‘Soldier B’ prosecution to go ahead


An attempt to stop the prosecution of a former British soldier for the murder of a child in Derry 48 years ago has been rejected.

The anonymous ‘Soldier B’ had claimed the decision to charge him over the killing of Daniel Hegarty put him at heightened risk of sudden death due to ill health.

Fifteen-year-old Daniel (left) was shot twice in the head during an British Army operation in Creggan in July 1972.

In April 2019, it was announced that ‘Soldier B’ was to be charged with his murder, and of intentionally wounding Daniel’s cousin Christopher Hegarty, then aged 17, in the same incident.

The shootings happened during Operation Motorman, when British troops were deployed in Derry at the height of the conflict to impose British rule in liberated areas.

In 2011, an inquest jury unanimously found Daniel posed no risk and had been shot without warning.

A decision was taken not to prosecute Soldier B in 2016. But, in May 2018, the High Court quashed that determination following legal action by the Hegarty family.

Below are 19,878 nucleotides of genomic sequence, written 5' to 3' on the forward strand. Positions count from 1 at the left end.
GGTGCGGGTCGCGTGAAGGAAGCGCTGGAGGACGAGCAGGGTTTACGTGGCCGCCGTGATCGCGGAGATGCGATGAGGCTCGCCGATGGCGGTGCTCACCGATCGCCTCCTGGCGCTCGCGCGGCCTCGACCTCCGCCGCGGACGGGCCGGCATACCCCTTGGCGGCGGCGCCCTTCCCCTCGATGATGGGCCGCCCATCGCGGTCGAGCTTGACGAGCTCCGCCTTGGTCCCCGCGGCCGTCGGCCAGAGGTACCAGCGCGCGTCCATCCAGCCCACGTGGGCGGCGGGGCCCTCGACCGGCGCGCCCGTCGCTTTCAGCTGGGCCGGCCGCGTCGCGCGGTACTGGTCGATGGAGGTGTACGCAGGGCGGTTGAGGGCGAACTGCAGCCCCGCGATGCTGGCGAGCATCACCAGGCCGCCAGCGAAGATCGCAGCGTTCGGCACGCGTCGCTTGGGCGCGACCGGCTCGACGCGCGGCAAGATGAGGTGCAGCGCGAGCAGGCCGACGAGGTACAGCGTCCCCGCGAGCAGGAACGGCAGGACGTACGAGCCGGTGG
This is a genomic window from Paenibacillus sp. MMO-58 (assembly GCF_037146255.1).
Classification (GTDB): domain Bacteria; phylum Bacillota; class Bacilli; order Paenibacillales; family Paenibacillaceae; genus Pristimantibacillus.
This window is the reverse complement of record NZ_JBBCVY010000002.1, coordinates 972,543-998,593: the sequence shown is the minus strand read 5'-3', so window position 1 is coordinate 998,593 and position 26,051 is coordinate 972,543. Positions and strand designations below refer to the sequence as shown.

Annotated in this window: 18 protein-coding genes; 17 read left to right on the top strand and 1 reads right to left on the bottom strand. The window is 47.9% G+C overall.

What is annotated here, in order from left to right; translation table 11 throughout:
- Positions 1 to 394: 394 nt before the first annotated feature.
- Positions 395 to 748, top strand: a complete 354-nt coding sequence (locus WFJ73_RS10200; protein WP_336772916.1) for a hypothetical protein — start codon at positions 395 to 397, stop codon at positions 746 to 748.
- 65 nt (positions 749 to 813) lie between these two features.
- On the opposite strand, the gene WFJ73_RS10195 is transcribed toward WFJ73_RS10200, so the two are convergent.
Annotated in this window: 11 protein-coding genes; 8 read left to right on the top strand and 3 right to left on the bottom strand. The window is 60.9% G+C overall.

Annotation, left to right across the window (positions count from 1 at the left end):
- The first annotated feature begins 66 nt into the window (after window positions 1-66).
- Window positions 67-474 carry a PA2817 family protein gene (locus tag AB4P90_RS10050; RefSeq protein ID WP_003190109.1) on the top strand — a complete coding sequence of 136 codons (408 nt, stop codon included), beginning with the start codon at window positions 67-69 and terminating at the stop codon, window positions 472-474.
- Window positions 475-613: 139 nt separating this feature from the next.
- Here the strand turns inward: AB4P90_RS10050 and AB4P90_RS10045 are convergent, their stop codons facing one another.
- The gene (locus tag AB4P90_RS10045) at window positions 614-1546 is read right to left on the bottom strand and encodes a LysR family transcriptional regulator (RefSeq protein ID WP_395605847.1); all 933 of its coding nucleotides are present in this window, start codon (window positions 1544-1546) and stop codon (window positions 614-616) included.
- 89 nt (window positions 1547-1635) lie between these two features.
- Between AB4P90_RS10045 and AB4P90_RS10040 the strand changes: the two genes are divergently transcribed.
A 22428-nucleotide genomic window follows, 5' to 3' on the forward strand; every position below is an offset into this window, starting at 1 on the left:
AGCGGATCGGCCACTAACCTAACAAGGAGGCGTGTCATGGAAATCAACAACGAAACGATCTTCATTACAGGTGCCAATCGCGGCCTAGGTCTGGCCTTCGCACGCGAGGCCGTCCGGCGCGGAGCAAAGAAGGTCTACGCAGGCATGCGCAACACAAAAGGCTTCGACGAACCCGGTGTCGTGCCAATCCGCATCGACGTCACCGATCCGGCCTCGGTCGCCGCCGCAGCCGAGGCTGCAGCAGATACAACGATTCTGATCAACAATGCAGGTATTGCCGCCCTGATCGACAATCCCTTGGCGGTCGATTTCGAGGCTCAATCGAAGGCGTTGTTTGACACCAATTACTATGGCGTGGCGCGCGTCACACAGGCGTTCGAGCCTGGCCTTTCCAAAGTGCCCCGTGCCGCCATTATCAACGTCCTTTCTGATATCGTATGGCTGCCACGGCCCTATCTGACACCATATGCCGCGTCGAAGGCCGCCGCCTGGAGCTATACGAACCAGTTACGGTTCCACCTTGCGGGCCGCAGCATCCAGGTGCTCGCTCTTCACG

Bloody Sunday campaigner John Kelly said the attempt to evade prosecution was “sickening” and said he looked forward to seeing justice for the Hegarty family.


Meanwhile, tributes have been paid following the death of Hugh Jordan (right), father of shoot-to-kill victim Pearse Jordan, who was shot dead by the RUC in 1992.

For the last 28 years the Jordan family have been tireless campaigners for the truth of what happened.

West Belfast MP Paul Maskey said that “like so many relatives seeking truth, Hugh has passed away without answers about his son’s death because of continuing attempts by the British government to block access to the truth about its role in the conflict.

“My thoughts and condolences are with Theresa and the Jordan family at this difficult time and we will continue to support them in their campaign for truth.”

Mark Thompson from victims’ group Relatives For Justice (RFJ) said Hugh Jordan spent “every single day” from the shooting of Pearse challenging the RUC and their version of events.

“He knew Pearse was unarmed and he knew that the RUC lied about killing him,” he said. “He brought that challenge from Belfast to Europe. Despite many setbacks he never faltered. He always believed the truth would out.

“Despite continual and vicious harassment by the RUC after Pearse’s death he and his wife Theresa never gave up. They had that inner strength that said they were right.”

Mr Thompson said that Hugh and Theresa were the backbone of social activities from the day RFJ opened its Falls Road office in 1999.

“Our hearts are heavy and sore. We can only express our heartfelt sympathy to Theresa agus clan. This has been a cruel year. And never was it ever truer said of anyone – ní bheidh a leithéid ann arís.”

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